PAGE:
Did you know that St. Patrick wasn’t Irish? Or that green wasn’t even his color? These are 25 little known facts about St. Patrick’ Day.

25. St. Patrick was actually not Irish, he was English.

24. His given name was Maewyn Succat

23. He was kidnapped at the age of 16 and taken to Ireland as a slave

22. He tended sheep for 10 years in Ireland before escaping back to England and taking refuge in a monastery.

21. He became a priest and later on took his teachings back to Ireland where he established the Christian Church which got him in trouble with Celtic druids on several occasions

20. After becoming a priest, he changed his name to Patricius, from the Latin term meaning "father figure."

19. Contrary to legend, St Patrick never rid Ireland of snakes because post-glacial Ireland is one of the few countries on Earth that never had any snakes

18. St Patrick's color was actually blue, not green. In fact, most of the country, including its flag, were represented by blue. Green only came later, possibly due to the country's green countryside. After all, Ireland is known as the Emerald Isle.

17. St Patrick's day was actually started in 18th century American cities by persecuted Irish immigrants who were trying to confirm and hold on to their heritage

16. There are more people with Irish ancestry in the United States (34 million) than in Ireland (4.2 million).

15. In Chicago, on St. Patrick's Day, the rivers are dyed green.

14. The first parade in Dublin did not occur until 1931. The holiday wasn't a national holiday in Ireland until 1903.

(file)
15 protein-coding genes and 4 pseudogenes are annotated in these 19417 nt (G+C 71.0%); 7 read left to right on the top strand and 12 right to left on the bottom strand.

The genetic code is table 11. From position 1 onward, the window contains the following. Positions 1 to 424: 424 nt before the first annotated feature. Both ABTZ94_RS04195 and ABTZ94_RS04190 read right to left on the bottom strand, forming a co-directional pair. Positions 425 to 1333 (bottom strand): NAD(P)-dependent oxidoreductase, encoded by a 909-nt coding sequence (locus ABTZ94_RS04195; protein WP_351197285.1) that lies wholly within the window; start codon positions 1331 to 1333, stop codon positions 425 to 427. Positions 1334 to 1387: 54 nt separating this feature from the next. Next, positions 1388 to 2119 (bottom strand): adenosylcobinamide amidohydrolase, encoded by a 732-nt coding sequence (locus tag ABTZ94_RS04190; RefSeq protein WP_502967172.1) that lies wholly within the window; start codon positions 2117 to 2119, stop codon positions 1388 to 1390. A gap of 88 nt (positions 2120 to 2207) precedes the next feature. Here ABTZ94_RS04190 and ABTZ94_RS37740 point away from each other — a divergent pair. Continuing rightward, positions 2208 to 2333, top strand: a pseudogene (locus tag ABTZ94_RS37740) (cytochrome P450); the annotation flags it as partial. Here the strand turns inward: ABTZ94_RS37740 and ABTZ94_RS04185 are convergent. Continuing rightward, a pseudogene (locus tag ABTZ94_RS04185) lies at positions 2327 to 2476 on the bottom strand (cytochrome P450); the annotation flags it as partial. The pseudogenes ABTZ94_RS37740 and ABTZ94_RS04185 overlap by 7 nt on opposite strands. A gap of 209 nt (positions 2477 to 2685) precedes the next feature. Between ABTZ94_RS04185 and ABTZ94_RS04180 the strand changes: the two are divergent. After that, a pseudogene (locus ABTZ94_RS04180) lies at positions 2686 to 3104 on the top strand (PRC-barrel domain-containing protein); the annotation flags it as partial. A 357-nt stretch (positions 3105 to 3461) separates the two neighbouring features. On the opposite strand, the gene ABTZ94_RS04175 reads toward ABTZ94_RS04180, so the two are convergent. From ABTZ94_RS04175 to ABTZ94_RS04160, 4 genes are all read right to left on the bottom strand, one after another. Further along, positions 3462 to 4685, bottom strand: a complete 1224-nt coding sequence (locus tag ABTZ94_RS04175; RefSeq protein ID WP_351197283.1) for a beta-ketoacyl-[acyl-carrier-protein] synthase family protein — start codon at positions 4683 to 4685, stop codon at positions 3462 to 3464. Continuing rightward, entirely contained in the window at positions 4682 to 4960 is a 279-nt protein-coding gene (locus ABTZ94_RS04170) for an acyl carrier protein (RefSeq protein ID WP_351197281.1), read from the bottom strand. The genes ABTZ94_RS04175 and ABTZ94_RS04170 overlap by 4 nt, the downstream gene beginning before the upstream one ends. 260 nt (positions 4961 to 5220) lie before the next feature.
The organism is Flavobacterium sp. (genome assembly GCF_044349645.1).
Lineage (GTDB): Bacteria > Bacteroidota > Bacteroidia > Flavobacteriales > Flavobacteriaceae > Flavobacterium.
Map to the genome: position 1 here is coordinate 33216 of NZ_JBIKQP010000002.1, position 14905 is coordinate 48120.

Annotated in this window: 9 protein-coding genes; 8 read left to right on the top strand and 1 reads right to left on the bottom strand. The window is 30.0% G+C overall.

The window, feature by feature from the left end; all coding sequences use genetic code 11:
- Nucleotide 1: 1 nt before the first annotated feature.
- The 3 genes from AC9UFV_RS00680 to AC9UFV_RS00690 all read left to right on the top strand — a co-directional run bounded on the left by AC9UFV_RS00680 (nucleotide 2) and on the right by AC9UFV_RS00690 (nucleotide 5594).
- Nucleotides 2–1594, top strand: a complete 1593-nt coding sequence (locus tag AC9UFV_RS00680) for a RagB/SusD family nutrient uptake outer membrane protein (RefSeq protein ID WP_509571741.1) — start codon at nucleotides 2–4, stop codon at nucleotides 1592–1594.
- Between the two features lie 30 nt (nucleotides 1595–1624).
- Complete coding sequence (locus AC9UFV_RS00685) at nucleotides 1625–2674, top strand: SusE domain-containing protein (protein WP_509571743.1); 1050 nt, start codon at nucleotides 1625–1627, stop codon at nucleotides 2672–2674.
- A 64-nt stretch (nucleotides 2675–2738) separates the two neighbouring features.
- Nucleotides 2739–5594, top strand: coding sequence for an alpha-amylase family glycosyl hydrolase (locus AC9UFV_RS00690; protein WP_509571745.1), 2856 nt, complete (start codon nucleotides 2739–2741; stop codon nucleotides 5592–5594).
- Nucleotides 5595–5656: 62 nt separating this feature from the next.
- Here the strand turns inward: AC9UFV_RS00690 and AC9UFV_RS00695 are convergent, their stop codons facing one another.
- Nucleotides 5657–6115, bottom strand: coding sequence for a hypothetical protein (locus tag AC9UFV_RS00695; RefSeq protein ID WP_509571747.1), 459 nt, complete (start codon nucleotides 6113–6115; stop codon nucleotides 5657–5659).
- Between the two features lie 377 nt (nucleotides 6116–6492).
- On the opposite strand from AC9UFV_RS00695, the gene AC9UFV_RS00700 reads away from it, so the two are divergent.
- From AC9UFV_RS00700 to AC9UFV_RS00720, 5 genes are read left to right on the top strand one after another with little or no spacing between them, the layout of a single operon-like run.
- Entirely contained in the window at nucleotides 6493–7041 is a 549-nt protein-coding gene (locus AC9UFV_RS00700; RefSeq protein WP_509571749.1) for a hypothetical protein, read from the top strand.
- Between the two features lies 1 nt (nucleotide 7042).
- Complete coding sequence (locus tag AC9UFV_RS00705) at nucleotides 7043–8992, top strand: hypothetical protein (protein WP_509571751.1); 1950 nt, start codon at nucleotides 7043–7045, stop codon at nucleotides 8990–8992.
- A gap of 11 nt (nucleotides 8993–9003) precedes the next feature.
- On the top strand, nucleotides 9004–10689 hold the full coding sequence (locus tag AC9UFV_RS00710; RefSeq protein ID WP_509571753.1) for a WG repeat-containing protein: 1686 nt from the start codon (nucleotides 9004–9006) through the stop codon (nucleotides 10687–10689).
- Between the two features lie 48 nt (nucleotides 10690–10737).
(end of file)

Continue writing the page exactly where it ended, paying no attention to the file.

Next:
13. On an average day, 5.5 million pints of Guinness are consumed around the world. That number more then doubles on St. Patrick's Day, with more than 13 million pints

12. From 1903 to 1970 most pubs in Ireland were closed however, because St Patrick's day was a religious holiday.

11. In 1970 it was reclassified as a national holiday and Ireland joined the United States in drinking the day away

10. The phrase, "Drowning The Shamrock" is from the custom of floating the shamrock on the top of whiskey before drinking it. The Irish believe that if you keep the custom, then you will have a prosperous year

9. St. Patrick's Day falls during Lent, but the restriction of drinking alcohol and eating are lifted for the day. This is believed to be the reason why drinking became such a strong St. Patrick's Day tradition.

8. The shamrock is actually not the national symbol of Ireland. The harp is.

7. Apparently Trifolium dubium is the "real shamrock". According to the Irish, other three leaf clovers like Trifolium repens and Medicago lupulina are bogus

6. Irish soda bread is popular on St. Patrick's Day. Sometimes a cross is cut into the dough with a knife before baking to ward off the devil.

5. Contrary to popular belief, corned beef and cabbage is about as Irish as a taco salad

4. After spending most of his life getting beat up in Ireland preaching to druids, St Patrick was largely forgotten after his death on March 17 461

3. Over the centuries the legends began to crop up and he was eventually declared the patron saint of Ireland

2. The shamrock is worn today because apparently St Patrick picked a three leaf clover off the ground to explain the trinity before the druid king. It too became somewhat of a legend although there is actually nothing Irish about shamrocks. They can be found all over Europe.

1. Your odds of finding a four-leaf clover are about 1 in 10,000

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